Sick and Dividing Clubs

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Thread Topic: Sick and Dividing Clubs
Topic Originator: Mike Laughton
Post Date March 2, 2014 @ 10:37 AM
 Sick and Dividing Clubs
  Sick and Dividing Clubs
 Sick and Dividing Clubs
 Sick and Dividing Clubs
  Sick and Dividing Clubs
  Sick and Dividing Clubs

Mike Laughton
March 2, 2014 @ 10:37 AM Reply  |  Email  |  Print  |  Top

I wonder if anyone else remembers the "Sick and Dividing Clubs" that existed during the early and mid 20th Century.
Most factories and several pubs and Social clubs had sick and dividing clubs which were a safety net for the working man before the welfare state took off.
The worker would pay a small amount from his wages into the club each week. Then, if he was ill and unable to work, he would be able to make a claim on the club funds for financial assistance.
The clubs were a godsend to people who fell ill or had accidents or surgical operations and were unable to work. (Nobody got sick pay in those days).
At the end of the year, usually around Christmastime, all the money that was left in the kitty would be divided up between the members (Hence the "Dividing" part of the club).
During the mid-20th century Several factories in the area employed hundreds of people. These included Blackstones, Martins, Ketton Cement, Arthur Lyons (which became Newage), Williamson and Cliffs brickyard , Allis Chalmers in Essendine and Dowmac at Tallington

Clem Walden
March 14, 2014 @ 6:01 PM Reply  |  Email  |  Print  |  Top

Hi Mike, That brings back memories. I believe the old Sick and Dividing Clubs were used for many things. Even Holidays for ones children. I remember as a child when my Dad worked at  Blackstones and then Martins my Mother taking us children on Holiday with Dads S.D.Club monies. He of course never came he had to stay and work so he could make sure the bills and rent got paid. That was the same for many fathers in those days. We would go by train from the old North Station and as we passed the rear of Blackstones or Martins our Dad along with other fathers would wave to their respective children and  wives. The monies all these workers paid into the S.D.Club
was used for all sorts of things In those days. Things did better in the late 40s and Dad would join us for a family holiday. But as you have stated there was little help other than make sure you provided for your families health and welfare then. In todays World it is a little different although sadly there are those even in Stamford who can't afford Holidays. And many families are unable to even feed themselves. Thankfully Stamford has local foodbanks who do a fantastic job and are of great help to many.  Without these local food banks and those individuals who voluntarily provide the free food one wonders what would happen.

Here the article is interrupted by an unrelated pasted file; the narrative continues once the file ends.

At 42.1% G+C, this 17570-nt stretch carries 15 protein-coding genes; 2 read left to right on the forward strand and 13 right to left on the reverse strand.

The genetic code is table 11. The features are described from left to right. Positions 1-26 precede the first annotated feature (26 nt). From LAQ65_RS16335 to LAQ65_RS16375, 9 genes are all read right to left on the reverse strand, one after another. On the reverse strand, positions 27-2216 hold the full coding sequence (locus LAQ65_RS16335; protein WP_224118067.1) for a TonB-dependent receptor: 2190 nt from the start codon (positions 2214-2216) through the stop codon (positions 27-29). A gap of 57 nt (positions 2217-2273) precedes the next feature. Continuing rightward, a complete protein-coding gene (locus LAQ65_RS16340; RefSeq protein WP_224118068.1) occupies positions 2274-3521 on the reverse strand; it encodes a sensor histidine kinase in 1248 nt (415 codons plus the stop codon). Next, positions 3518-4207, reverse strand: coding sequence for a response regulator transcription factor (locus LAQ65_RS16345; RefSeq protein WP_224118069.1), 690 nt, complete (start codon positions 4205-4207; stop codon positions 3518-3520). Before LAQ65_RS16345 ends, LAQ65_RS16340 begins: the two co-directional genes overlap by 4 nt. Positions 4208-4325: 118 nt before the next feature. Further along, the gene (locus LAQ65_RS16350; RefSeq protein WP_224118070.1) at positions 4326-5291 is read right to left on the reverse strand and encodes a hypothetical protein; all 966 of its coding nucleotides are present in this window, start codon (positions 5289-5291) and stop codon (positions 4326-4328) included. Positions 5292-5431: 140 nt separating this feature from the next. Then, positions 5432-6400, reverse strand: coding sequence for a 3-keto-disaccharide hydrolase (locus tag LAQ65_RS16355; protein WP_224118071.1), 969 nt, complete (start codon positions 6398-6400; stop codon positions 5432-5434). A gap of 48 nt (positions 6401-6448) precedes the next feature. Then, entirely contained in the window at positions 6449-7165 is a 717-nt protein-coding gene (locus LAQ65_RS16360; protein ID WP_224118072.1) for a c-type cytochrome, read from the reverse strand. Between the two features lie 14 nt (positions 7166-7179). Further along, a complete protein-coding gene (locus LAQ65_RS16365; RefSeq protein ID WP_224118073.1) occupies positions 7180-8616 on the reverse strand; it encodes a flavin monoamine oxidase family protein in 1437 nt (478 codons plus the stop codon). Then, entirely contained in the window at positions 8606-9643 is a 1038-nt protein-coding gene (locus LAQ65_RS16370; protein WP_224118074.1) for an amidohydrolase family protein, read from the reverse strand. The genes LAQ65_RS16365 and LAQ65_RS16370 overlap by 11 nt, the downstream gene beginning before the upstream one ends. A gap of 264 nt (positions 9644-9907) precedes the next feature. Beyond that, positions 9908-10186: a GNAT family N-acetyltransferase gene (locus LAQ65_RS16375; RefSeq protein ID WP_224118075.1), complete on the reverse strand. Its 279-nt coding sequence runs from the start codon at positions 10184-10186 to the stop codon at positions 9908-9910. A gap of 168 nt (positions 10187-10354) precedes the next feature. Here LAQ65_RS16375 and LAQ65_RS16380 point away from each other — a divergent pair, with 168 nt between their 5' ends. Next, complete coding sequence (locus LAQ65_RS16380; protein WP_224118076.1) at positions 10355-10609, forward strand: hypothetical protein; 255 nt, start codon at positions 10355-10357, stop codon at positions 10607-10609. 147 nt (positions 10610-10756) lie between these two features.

John Tyers
March 16, 2014 @ 11:53 AM Reply  |  Email  |  Print  |  Top

At Allis-Chalmers works, the Social Club ran a savings scheme whereby you paid in whatever sum you liked out of your weekly pay and drew it out as a lump sum just before Christmas or the annual works holiday shut-down.  The money was collected after the staff were paid every Friday, by Miss B.Dearmer of Ryhall who signed off your contribution on a card.

Clem Walden
March 20, 2014 @ 4:33 PM Reply  |  Email  |  Print  |  Top

Hi John, I was a member of the Allis-Chalmers Social Club when I worked there 1954 just after leaving school. My Dad got me the job but I changed directions later and became an apprentice electrician.
Prior to leaving school I always looked forward to Allis-Chalmers xmas parties. they were great and the company also looked after its workers by providing them with Christmas hampers each year. So many Stamford people worked there and free bus transport from the Town was provided.
Allis-Chalmers were a good employer and it was rather sad when they closed.

John Tyers
March 30, 2014 @ 1:34 PM Reply  |  Email  |  Print  |  Top

Hi Clem!  More than rather sad when Fiat Allis/Allis-Chalmers closed; it really hurt the long term employees as it ruined the prospects of the company pension scheme!  Fiat stabbed us all in the back.  Only a year before final closure, they told us their intention was to make Essendine the centre of Fiat Construction Machinery development and our future was assured!  Was it Shakespeare who said "Put not your trust in Princes?"

June Burgess
May 9, 2015 @ 6:59 AM Reply  |  Email  |  Print  |  Top

I remember my grandad running The Dragon sick & Dividing club in the 1950's. I used to go with him round to people's houses collecting money & loved it when we went to take the enevelopes with their share out at the end of the year. It was all carried out very correctly with an auditor coming round to check the books. This club was in Lincoln.